It is Sunday morning, seven a.m. and I cannot fall back to sleep, so I reach for two books. The first is normal sized and the cover speaks of inspiration. The second is a huge book, probably one foot or more in length by almost a foot in width. The title caught my eye next—Undisclosed Files Of The Police in bold white letters; POLICE standing out far more than the other words. The word UNDISCLOSED claims almost half the distance across the cover. My choice was made. Upon flipping through the pages, one story caught my attention.
I stopped on this particular eye-catching story and began to read. What was so intriguing you ask? It was the picture; the same picture that sold more newspapers in one day than any other in the history of The Daily News. It was Ruth Snyder's death picture taken in the Sing Sing death house, a picture no one should have had. In bold black letters was the headline DEAD! Below it was the death picture, capturing the moment she died. That front page picture sold 1.5 million newspapers on January 13, 1928.
I read the entire story and then moved on to the next and the next. My point is grabbing attention in big ways can pay dividends, if attention is what you are seeking. I continued reading through the true crime stories in this book for one and a half hours. The stories covered the 1920's up to 2010. Today, true crime writings, movies, and conversations with serial killers dominate our attention. Upon noticing this, I decided to add a serial killer novel to my series. A few beta readers struggled with one scene in the story. When each approached me, I knew exactly which scene it was. I considered deleting the scene. Then, I considered this one fact—serial killers are not performing good deeds. They are in fact, heinous killers. So, I left the scene. I read every review of the novels I write. One review said, "How dare a woman write something like this." Unfortunately, this review has been removed by Amazon. I haven't a clue why. I like these types of reviews. They make me stop and think about my stories.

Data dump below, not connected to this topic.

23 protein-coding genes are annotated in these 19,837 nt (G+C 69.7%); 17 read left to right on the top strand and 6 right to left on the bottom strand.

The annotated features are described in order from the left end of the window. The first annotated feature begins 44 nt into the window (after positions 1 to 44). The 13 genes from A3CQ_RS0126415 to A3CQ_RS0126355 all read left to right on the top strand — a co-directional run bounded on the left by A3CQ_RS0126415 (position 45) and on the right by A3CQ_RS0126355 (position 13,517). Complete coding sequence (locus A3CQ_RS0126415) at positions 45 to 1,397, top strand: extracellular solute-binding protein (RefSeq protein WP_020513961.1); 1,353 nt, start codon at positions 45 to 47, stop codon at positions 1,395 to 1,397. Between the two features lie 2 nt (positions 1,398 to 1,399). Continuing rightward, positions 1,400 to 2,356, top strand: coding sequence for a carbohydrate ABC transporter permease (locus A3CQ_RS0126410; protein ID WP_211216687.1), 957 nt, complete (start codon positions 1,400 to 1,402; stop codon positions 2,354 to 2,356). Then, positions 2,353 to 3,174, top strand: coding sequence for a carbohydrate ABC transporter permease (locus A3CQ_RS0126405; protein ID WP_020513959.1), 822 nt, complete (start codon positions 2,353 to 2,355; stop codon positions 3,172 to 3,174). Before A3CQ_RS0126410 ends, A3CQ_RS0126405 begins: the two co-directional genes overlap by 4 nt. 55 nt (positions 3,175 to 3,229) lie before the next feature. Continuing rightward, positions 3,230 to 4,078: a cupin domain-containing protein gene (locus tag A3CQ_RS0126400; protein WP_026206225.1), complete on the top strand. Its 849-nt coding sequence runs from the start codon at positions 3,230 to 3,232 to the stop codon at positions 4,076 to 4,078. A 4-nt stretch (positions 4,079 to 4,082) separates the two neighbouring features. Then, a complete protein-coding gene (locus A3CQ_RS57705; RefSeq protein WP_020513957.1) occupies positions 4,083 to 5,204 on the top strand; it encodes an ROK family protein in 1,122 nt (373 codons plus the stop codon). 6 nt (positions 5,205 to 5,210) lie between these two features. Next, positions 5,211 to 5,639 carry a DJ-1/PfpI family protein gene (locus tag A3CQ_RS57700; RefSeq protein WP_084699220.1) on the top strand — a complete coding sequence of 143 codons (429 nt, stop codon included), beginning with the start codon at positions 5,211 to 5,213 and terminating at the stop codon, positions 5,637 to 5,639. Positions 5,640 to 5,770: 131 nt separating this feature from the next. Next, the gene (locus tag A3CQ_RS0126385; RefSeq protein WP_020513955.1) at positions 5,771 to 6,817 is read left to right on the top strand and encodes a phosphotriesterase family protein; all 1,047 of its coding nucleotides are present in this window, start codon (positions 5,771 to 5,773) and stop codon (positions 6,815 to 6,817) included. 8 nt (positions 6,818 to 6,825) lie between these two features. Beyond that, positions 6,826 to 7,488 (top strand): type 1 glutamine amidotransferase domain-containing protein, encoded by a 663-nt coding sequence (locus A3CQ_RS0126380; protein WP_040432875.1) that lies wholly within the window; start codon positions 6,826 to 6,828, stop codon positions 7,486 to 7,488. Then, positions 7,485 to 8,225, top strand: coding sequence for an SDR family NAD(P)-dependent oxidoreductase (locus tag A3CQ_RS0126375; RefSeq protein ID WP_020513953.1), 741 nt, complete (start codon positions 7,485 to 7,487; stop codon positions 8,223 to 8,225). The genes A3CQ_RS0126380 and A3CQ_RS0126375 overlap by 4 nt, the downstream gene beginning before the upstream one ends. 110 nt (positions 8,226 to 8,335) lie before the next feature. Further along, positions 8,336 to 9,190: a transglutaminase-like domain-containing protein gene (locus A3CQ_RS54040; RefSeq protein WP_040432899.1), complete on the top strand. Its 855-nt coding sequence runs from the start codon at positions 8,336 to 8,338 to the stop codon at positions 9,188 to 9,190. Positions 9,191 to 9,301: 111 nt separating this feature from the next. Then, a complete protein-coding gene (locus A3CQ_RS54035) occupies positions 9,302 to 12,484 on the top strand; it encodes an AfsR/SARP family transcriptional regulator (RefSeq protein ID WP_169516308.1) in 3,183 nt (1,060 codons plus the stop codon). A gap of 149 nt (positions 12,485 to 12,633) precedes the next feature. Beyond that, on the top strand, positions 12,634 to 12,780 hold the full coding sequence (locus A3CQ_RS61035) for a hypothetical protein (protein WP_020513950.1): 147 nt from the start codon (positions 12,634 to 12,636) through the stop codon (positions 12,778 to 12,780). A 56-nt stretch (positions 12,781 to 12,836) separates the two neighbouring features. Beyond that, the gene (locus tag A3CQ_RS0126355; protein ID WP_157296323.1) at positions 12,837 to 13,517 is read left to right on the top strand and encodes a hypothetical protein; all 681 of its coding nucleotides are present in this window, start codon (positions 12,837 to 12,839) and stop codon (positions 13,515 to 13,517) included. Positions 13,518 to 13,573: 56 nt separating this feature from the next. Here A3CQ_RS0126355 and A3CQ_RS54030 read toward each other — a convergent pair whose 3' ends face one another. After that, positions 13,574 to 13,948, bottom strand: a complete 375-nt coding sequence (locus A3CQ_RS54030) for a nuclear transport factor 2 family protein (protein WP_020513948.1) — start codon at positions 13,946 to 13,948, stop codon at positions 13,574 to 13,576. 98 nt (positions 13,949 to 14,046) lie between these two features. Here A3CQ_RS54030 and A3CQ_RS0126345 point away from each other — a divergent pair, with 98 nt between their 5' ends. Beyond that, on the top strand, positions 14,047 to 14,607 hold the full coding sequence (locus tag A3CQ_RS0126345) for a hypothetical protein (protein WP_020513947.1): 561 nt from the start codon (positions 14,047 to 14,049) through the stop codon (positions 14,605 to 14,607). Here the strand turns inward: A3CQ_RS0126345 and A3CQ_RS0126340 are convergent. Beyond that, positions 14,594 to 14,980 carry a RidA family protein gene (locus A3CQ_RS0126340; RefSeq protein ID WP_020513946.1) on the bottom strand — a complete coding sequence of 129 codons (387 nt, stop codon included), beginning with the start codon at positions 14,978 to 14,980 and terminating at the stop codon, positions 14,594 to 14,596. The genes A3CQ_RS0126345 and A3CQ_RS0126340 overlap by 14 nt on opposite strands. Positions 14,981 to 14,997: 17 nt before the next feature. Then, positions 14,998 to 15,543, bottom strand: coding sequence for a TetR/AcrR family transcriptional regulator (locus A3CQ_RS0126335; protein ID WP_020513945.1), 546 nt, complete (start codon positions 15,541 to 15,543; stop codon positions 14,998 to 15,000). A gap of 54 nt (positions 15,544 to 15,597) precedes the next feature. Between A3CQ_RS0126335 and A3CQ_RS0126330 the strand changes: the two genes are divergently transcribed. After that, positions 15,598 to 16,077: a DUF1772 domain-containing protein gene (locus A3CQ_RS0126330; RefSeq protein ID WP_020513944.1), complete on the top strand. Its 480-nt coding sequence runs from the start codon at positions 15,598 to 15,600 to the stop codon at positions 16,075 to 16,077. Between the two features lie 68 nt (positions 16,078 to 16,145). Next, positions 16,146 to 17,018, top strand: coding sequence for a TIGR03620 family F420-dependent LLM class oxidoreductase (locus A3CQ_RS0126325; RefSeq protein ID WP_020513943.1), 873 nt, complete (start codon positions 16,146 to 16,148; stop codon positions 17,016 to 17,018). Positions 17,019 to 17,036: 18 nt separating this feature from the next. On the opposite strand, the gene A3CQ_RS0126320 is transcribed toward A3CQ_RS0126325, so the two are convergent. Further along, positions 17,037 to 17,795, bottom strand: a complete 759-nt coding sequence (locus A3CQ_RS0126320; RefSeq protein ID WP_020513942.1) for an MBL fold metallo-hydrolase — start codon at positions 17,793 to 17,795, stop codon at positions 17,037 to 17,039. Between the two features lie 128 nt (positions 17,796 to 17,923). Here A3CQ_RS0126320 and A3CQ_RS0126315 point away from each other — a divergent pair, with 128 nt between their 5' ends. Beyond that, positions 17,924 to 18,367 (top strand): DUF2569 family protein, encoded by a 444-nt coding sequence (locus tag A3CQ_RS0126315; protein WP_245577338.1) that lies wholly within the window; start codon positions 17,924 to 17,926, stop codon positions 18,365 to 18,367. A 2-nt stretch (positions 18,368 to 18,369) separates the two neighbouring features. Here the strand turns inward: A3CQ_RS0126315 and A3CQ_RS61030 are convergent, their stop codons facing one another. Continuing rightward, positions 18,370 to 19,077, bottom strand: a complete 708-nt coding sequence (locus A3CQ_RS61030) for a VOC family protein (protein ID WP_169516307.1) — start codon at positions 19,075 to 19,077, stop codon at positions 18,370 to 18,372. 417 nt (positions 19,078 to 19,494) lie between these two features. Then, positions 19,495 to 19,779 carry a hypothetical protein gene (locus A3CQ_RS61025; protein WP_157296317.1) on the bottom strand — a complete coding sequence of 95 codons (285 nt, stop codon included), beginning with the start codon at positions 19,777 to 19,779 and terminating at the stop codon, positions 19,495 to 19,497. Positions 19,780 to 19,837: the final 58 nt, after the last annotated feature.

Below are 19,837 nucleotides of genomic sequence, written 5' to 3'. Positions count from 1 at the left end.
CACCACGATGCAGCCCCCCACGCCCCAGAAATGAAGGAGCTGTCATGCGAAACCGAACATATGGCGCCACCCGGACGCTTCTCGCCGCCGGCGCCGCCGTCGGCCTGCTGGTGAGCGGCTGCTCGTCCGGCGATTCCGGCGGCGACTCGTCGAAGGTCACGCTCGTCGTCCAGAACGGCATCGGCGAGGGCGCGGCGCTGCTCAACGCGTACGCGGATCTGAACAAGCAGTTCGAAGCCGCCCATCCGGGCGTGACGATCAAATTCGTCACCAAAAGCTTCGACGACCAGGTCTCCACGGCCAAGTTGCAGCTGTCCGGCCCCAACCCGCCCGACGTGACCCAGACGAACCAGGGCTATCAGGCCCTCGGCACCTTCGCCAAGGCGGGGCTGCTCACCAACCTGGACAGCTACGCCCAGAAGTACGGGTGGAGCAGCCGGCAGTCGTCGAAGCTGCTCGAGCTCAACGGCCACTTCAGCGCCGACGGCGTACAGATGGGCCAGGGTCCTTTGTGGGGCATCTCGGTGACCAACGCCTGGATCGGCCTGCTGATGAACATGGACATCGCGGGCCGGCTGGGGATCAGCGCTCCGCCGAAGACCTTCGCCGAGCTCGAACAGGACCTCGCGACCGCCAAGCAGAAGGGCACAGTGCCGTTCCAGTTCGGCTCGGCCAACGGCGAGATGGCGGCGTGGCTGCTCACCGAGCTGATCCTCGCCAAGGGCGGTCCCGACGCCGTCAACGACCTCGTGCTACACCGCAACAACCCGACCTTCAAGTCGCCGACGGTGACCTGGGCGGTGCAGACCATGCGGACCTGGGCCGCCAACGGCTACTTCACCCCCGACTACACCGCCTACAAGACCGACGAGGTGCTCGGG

I considered again if I should remove the scene. My final conclusion was no, I should leave it. The scene was a part of the character. To remove it would mean deleting a portion of the character. So, the second thing I did after leaving the scene was to make sure the cover portrayed the story contained between the covers. I made the letters bleed. There was no doubt about what you were in for if you chose to read the story. All in all, the reviews were uplifting for me. I think I made sure the book stood out, showing what it had to offer.
If you are interested in the Sing Sing Death Photo story you can find it in the book below: